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World J Surg. 2014 Apr;38(4):759-64. doi: 10.1007/s00268-013-2364-3.

Fatal surgical or procedure-related complications: a Finnish registry-based study.

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  • 1Departments of Surgery and Anesthesiology, North Karelia Central Hospital, Tikkamaentie 16, 80201, Joensuu, Finland, tapio.hakala@pkssk.fi.

Abstract

INTRODUCTION:

In Finland, all healthcare personnel must be insured against causing patient injury. The Patient Insurance Centre (PIC) pays compensation in all cases of malpractice and in some cases of infection or other surgical complications. This study aimed to analyze all complaints relating to fatal surgical or other procedure-related errors in Finland during 2006-2010.

MATERIALS AND METHODS:

In total, 126 patients fulfilled the inclusion criteria. Details of patient care and decisions made by the PIC were reviewed, and the total national number of surgical procedures for the study period was obtained from the National Hospital Discharge Registry.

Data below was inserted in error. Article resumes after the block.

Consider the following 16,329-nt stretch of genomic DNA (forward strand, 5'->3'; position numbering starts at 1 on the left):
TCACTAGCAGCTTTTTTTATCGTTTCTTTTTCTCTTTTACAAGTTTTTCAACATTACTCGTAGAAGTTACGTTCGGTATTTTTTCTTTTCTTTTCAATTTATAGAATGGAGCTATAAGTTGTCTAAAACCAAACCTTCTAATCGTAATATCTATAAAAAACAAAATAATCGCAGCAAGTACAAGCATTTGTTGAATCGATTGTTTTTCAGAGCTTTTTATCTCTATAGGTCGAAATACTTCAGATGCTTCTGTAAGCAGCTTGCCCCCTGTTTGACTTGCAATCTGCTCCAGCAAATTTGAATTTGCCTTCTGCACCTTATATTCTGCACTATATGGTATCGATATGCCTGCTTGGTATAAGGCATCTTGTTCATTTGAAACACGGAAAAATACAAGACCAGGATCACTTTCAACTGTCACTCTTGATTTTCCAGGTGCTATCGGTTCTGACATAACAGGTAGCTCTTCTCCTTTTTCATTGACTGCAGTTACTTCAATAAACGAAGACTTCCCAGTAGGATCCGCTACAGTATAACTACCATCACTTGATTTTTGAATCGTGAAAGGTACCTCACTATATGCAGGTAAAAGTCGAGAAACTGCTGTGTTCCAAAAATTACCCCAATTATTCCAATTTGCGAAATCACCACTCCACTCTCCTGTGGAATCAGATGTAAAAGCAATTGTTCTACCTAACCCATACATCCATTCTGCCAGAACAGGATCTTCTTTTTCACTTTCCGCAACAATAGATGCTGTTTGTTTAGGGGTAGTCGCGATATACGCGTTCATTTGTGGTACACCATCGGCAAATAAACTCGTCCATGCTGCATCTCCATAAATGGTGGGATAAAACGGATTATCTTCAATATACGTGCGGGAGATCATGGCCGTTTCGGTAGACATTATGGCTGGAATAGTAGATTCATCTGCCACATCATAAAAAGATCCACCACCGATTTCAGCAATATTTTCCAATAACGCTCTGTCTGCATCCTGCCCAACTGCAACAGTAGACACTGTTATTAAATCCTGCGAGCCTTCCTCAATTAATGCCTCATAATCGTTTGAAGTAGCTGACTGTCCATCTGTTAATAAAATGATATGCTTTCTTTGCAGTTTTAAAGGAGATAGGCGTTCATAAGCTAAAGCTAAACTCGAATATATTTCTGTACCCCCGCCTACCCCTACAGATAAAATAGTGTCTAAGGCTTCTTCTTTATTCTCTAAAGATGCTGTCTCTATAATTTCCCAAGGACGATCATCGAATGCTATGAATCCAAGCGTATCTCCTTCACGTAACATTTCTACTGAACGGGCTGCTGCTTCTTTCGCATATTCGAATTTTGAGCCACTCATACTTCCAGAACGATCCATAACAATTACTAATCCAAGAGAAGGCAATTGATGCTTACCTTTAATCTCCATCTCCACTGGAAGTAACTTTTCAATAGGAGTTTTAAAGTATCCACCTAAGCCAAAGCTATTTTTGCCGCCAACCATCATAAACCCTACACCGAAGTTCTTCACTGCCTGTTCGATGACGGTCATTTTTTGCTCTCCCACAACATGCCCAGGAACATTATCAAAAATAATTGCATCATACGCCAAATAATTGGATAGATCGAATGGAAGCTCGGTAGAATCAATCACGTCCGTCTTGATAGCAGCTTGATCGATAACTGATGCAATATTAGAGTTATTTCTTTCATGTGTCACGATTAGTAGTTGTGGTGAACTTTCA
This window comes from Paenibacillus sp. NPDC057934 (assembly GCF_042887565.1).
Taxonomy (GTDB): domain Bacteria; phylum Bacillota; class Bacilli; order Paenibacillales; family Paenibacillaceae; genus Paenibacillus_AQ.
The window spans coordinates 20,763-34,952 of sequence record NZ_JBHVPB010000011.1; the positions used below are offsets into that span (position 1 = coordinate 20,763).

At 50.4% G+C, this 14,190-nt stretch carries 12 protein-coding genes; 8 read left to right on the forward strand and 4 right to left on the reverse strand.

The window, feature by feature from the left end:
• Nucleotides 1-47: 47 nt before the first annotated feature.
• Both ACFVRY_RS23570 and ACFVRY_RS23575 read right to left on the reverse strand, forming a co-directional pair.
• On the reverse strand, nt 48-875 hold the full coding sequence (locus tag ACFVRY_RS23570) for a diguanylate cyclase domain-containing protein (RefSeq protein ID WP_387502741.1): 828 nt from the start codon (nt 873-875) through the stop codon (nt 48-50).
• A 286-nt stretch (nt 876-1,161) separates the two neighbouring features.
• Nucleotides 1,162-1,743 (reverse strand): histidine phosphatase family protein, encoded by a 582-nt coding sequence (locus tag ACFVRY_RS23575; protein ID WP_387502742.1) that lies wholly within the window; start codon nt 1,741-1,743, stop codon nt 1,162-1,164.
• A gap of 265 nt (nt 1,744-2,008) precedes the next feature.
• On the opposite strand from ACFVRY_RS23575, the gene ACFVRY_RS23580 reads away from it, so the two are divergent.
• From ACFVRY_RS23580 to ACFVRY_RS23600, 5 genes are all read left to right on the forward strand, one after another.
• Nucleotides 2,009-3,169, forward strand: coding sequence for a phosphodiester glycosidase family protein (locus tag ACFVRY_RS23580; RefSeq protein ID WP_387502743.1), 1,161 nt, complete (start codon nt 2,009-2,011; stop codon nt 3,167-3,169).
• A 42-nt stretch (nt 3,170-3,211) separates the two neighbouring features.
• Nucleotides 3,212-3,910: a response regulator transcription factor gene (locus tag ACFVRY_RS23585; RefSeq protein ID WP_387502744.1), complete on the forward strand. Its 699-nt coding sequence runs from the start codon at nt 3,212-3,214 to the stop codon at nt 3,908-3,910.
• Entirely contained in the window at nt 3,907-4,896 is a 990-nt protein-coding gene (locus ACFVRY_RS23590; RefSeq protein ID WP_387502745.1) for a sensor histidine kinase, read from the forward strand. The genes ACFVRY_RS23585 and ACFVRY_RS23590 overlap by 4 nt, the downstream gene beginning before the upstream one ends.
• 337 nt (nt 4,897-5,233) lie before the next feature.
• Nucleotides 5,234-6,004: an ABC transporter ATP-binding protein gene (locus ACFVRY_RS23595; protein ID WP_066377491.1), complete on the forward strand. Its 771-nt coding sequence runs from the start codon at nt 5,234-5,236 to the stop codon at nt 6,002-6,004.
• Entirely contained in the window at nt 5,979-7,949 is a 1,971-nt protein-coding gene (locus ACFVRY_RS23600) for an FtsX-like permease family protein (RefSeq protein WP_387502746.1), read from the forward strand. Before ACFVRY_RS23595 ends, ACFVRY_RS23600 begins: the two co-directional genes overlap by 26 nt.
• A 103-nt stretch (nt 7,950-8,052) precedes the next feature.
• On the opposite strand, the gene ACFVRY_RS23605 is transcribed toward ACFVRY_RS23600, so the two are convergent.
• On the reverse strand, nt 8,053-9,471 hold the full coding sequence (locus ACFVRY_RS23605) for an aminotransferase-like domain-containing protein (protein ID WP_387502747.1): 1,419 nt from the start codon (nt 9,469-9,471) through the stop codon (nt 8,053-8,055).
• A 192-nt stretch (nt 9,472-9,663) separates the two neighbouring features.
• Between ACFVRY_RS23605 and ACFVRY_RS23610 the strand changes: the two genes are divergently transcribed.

RESULTS:

Of the 94 patients who underwent surgery, most fatal surgical complications involved orthopedic or gastrointestinal surgery. Non-surgical procedures with fatal complications included deliveries (N = 10), upper gastrointestinal endoscopy or nasogastric tube insertion (N = 8), suprapubic catheter insertion (N = 4), lower intestinal endoscopy (N = 5), coronary angiogram (N = 1), pacemaker fitting (N = 1), percutaneous drainage of a hepatic abscess (N = 1), and chest tube insertion (N = 2). In 42 (33.3 %) cases, patient injury resulted from errors made during the procedure, including 24 technical errors and 15 errors of judgment. There were 19 (15.2 %) cases of inappropriate pre-operative assessment, 28 (22.4 %) errors made in postoperative follow-up, 23 (18.4 %) cases of fatal infection, and 11 (8.8 %) fatal complications not linked to treatment errors.

CONCLUSION:

Fatal surgical and procedure-related complications are rare in Finland. Complications are usually the result of errors of judgment, technical errors, and infections.

[PubMed - indexed for MEDLINE]
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